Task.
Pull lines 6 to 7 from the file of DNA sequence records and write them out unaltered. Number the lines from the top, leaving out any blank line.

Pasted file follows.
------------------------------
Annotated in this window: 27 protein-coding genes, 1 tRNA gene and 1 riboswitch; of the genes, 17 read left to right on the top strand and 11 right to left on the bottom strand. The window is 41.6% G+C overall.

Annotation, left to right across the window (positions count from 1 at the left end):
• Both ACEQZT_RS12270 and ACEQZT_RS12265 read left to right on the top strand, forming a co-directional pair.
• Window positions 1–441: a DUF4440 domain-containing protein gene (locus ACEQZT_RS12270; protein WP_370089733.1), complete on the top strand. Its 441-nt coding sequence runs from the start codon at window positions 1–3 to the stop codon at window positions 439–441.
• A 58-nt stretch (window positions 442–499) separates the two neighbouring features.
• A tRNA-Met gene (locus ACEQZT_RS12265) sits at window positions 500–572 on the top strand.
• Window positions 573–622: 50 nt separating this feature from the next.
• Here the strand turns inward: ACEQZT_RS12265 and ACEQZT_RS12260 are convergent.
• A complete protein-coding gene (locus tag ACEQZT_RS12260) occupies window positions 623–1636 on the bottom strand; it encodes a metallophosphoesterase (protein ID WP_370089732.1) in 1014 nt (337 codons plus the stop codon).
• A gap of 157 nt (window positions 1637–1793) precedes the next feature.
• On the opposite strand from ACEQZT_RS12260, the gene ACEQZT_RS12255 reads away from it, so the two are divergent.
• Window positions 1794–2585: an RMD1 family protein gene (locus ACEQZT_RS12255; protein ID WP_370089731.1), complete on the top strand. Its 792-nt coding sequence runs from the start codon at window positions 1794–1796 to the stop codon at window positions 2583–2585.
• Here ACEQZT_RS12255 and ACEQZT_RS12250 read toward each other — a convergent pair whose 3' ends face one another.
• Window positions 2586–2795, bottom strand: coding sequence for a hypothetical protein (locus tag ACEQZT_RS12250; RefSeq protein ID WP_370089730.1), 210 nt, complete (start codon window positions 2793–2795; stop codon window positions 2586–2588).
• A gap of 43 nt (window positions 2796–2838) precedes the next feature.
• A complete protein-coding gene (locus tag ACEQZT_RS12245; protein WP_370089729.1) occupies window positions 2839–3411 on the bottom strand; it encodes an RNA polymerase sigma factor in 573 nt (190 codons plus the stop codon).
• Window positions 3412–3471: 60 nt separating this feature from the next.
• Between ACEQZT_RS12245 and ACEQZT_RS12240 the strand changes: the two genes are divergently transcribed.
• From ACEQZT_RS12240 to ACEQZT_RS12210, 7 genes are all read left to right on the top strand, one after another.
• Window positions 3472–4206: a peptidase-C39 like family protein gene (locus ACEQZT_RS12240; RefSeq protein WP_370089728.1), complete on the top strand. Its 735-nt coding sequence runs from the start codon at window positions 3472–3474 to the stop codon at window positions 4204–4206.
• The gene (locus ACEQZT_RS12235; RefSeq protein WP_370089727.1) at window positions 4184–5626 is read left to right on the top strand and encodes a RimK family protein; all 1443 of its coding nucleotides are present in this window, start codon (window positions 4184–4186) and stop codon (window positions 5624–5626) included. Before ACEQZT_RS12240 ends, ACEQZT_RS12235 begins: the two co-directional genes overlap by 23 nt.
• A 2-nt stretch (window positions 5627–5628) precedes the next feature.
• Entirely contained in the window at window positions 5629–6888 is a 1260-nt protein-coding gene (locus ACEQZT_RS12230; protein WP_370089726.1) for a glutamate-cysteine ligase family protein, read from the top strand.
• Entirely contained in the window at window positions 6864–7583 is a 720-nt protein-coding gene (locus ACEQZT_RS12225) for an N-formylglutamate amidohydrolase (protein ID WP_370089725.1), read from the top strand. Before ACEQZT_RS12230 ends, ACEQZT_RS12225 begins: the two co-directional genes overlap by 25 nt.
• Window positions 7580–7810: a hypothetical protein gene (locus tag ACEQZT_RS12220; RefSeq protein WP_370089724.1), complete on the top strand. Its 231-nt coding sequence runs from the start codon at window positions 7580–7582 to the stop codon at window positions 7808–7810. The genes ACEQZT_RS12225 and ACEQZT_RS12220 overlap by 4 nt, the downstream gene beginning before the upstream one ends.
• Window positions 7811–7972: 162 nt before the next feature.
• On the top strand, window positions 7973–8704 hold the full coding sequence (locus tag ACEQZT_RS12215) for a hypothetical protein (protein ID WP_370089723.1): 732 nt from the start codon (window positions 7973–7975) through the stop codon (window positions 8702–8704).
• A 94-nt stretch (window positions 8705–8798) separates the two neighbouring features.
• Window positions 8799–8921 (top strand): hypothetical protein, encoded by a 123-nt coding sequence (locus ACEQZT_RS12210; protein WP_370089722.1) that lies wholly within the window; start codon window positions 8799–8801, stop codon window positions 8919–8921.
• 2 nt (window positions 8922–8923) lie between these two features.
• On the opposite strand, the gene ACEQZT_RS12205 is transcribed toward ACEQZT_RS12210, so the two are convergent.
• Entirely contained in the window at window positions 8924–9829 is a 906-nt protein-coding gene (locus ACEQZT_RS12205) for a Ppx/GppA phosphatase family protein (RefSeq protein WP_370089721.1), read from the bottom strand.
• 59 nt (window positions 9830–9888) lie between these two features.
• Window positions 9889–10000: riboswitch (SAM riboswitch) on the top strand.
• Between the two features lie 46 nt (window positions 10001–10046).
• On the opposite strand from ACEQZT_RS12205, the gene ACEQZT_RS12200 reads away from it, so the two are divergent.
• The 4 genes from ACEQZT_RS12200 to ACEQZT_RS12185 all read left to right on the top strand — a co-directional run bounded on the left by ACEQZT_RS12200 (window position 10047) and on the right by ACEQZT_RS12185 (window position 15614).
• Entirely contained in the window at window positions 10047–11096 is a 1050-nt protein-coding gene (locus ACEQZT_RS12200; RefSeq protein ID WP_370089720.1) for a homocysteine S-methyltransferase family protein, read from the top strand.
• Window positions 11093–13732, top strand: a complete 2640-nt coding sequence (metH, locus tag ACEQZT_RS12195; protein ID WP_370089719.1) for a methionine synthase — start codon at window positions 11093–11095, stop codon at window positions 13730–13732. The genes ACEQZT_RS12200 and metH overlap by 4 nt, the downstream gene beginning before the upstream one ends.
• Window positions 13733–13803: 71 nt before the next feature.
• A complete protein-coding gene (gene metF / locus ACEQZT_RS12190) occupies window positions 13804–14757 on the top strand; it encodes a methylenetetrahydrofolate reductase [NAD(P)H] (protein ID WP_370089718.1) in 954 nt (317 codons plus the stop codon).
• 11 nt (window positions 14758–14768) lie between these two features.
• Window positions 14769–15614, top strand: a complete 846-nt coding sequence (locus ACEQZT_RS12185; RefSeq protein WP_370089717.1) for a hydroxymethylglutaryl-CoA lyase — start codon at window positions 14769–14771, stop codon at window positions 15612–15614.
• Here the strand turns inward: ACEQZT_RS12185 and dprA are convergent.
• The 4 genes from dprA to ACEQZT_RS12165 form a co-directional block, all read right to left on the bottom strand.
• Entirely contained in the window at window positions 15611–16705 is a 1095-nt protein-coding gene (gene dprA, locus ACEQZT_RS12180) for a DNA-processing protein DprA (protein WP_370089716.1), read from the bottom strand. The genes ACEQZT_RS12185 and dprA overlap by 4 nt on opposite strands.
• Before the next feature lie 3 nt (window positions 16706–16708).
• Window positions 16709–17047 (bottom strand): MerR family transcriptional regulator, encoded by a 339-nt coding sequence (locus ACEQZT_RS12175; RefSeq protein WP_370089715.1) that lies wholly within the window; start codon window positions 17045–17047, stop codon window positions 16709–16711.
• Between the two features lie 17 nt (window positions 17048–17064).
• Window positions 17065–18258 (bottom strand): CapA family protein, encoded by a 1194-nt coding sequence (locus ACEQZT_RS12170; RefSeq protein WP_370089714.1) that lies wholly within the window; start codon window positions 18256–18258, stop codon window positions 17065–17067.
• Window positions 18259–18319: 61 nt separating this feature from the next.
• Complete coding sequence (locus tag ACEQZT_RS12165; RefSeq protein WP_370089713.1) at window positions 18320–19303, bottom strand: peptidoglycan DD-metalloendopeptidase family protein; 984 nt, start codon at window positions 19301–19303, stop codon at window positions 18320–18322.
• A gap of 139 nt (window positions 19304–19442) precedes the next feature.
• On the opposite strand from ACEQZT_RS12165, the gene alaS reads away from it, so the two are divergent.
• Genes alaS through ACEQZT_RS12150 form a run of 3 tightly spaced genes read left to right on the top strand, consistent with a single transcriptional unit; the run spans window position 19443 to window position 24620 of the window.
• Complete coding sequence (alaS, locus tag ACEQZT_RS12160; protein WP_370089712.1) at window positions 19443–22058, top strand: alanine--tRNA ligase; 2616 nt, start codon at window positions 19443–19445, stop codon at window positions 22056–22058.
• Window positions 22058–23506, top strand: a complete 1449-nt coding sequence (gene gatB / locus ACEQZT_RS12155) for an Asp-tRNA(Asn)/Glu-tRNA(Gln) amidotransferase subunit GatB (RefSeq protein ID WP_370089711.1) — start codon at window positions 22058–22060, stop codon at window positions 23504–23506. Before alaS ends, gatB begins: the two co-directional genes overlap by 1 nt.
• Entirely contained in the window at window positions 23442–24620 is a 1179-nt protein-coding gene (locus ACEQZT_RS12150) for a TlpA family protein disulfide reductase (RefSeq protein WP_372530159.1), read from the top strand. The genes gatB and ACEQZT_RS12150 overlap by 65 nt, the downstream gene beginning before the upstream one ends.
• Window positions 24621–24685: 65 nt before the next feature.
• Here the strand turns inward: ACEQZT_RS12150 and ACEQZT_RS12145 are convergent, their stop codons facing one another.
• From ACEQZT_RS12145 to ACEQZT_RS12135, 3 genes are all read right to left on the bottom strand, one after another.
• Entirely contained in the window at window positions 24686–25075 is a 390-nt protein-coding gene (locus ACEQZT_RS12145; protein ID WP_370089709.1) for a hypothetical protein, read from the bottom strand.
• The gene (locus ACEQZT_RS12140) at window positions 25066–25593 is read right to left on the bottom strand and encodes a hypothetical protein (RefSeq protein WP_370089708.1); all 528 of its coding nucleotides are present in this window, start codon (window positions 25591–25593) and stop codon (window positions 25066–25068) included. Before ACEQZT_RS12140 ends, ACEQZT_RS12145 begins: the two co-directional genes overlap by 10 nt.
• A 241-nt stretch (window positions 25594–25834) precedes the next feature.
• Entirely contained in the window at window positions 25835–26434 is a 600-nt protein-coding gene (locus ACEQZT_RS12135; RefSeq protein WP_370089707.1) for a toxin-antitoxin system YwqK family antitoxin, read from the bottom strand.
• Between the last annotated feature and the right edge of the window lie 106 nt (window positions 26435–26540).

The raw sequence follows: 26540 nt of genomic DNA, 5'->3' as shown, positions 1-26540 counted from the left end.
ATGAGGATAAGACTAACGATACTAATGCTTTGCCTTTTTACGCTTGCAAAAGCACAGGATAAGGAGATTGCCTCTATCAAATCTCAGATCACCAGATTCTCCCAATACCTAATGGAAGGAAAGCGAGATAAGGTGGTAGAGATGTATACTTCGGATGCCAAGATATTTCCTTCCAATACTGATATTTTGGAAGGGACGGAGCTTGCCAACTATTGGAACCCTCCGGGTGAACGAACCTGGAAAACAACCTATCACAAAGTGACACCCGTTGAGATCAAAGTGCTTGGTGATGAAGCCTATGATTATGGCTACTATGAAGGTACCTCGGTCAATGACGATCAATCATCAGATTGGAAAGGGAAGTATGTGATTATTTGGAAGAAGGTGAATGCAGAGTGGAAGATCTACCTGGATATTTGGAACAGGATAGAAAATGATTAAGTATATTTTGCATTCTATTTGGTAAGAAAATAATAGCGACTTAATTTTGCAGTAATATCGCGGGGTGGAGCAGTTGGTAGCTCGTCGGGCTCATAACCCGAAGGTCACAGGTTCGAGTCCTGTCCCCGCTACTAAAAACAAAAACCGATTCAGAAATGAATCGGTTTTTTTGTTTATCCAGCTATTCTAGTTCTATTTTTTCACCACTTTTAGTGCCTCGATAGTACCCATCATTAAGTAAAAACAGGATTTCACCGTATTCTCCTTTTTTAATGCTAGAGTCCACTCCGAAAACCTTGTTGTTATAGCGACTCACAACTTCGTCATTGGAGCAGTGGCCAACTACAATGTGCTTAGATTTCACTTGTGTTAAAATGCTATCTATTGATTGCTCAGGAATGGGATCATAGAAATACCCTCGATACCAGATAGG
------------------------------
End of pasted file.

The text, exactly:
• A tRNA-Met gene (locus ACEQZT_RS12265) sits at window positions 500–572 on the top strand.
• Window positions 573–622: 50 nt separating this feature from the next.